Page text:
All down to a series of arbitrary quirks, the random interference of chance. When fate decided to mess with your life, it had the power to turn things upside down. Don sighed. He was avoiding something big. The fact that Terry was leaving. It was the one, irrevocable, result of this mess that Don knew he still had to deal with.

He didn't want to think about it tonight.

The waitress brought the food to the table and blushed prettily as he gave her a smile. 'Way to go, Eppes,' he thought, ironically. 'You still got it, you can still get 'em – it's just the keeping them that's hard.'

Don looked at the size of the pizza and felt his stomach shrink. There was no-way in a million years he'd manage to eat the whole thing. He'd be lucky to get through a miserable third, the way his appetite was. On the other hand, he had to force some of it down. Dad and Charlie still worried about him.

"I think Don's regretting the linguini." Charlie wouldn't leave it alone. "Although, perhaps we should have asked for turkey, seeing this is Thanksgiving by proxy."

Don looked across at his father and grinned. Charlie had walked right into it. Alan rolled his eyes expressively - this one was too good to miss.

"We already got us a turkey, bro." Don drawled, as Charlie took a huge bite of food. "He's gobbling his way through some garlic bread. Even now, as we speak."

"Hey!" Charlie feigned indignation and pointed towards Don's lean abs. "I'm not the one who needs fattening-up. Turkey is, as turkey does."

Don smiled at him complacently and gestured across to the waitress. "It's called the lean and hungry look – and the ladies seem to like it."

"Yeah, right." Charlie retorted. "You look like you just flew in from Transylvania – in-spite of the broken wing. She was probably wondering whether to bring you a pint of blood or put some extra garlic on your pizza."

"Yeah? – Probably trying to figure out a way to sink her teeth into my neck . . ."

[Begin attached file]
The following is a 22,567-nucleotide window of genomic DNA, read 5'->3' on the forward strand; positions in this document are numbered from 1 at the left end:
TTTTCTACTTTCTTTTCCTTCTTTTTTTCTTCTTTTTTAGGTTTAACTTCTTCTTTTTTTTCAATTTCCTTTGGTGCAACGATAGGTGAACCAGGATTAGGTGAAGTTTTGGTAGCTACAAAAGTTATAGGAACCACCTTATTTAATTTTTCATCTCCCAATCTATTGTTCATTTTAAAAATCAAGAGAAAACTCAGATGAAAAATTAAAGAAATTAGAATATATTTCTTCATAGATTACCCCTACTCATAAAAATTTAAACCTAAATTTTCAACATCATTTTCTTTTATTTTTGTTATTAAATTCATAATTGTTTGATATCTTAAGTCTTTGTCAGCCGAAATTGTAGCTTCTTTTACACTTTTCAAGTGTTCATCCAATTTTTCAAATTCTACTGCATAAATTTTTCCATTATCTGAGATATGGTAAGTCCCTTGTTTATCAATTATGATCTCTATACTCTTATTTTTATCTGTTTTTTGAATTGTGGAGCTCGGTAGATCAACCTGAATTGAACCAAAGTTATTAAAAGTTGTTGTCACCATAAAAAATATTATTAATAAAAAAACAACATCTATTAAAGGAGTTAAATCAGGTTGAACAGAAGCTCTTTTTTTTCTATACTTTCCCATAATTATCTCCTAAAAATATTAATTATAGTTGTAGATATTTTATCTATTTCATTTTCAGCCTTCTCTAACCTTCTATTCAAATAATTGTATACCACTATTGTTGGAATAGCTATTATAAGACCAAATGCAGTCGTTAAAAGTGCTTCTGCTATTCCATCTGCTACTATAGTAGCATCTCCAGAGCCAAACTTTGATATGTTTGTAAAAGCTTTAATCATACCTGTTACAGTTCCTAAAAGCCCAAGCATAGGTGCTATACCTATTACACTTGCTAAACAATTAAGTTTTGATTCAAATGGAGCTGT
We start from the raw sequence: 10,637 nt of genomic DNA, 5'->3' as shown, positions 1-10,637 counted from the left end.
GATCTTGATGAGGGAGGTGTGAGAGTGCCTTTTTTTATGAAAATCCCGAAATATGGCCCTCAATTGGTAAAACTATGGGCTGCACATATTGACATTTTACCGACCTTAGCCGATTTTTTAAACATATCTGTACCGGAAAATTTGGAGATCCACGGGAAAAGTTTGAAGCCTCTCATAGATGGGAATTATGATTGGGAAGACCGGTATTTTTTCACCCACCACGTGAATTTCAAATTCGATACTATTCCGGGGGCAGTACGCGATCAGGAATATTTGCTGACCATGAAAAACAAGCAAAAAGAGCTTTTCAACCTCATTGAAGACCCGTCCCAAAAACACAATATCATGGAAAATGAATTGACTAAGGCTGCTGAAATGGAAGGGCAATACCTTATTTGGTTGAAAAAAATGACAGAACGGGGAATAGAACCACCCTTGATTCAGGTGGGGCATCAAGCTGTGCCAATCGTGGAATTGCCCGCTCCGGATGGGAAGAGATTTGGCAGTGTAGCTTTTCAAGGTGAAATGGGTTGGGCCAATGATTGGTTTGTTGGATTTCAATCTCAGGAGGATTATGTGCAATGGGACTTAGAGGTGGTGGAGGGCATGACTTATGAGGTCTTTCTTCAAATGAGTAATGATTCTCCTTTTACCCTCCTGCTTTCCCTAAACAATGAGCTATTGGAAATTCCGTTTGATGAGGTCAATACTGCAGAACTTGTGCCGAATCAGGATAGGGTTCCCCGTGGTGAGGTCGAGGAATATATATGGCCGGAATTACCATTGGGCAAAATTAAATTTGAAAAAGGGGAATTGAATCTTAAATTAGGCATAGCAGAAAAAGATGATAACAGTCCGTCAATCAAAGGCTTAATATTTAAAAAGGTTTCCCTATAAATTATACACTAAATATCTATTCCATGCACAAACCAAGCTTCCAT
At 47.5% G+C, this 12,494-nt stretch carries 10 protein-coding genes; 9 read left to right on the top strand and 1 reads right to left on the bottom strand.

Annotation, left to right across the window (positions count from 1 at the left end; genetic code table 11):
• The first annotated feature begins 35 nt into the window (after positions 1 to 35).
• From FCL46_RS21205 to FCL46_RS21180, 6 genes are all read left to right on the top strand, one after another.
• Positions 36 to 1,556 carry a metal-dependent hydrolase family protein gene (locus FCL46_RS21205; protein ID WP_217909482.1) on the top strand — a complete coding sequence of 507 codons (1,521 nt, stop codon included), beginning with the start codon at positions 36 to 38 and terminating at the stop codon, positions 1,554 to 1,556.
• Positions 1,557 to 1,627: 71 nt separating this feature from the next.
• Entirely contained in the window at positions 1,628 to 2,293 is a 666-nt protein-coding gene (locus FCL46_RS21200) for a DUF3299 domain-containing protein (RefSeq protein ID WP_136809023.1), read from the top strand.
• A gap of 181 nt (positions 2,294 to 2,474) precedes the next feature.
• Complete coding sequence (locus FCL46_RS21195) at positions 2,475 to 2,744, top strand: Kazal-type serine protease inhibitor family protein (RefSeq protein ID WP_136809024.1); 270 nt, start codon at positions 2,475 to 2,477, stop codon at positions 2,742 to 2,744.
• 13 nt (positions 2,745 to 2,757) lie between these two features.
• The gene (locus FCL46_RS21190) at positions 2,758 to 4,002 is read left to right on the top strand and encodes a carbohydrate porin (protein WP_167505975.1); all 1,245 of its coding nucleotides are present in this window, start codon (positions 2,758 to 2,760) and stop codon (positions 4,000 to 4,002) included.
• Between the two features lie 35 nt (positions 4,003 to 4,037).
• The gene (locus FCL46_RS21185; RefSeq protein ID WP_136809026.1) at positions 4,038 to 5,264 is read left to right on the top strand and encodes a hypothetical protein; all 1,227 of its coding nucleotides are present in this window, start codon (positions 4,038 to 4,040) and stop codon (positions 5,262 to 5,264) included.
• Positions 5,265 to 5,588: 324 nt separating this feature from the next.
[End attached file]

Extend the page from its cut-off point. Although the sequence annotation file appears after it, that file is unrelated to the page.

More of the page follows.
Alan snorted, and listened with half an ear, as the insults flew back and forth. He truly had a lot to be thankful for – he meant it with all his heart. The reality of Don's brush with death remained hard for him to deal with. He still woke up at night in a tangle of bedclothes with his eldest son's name on his lips.

The surreal march of days and nights when he'd prayed for a miracle in the ICU. The implacable feeling of terror that time Don's heart had stopped beating. Alan knew those things would haunt him forever. There was no exorcising this particular ghost. Just when he thought he'd comes to terms with Don's job, life had taught him a salutary lesson. One, perhaps, he should already have learned when Margaret was snatched away.

He would never take his loved ones for granted again. Today, did not guarantee tomorrow. They had just about survived this ordeal intact, but nothing was carved in stone. All the more reason to make the most of what of they had. To live for, and enjoy, every moment. Alan took a mouthful of his veal parmigiana and determined to do just that.

Because, in the end, it was all about family. His older son was absolutely right.

"Hey," he brushed the remnant of moisture from his eyes and interrupted his bickering offspring. If life was going to carry on as normal, it may as well start right now. "Did you boys decide on dessert?"


Lisa Paris - 2006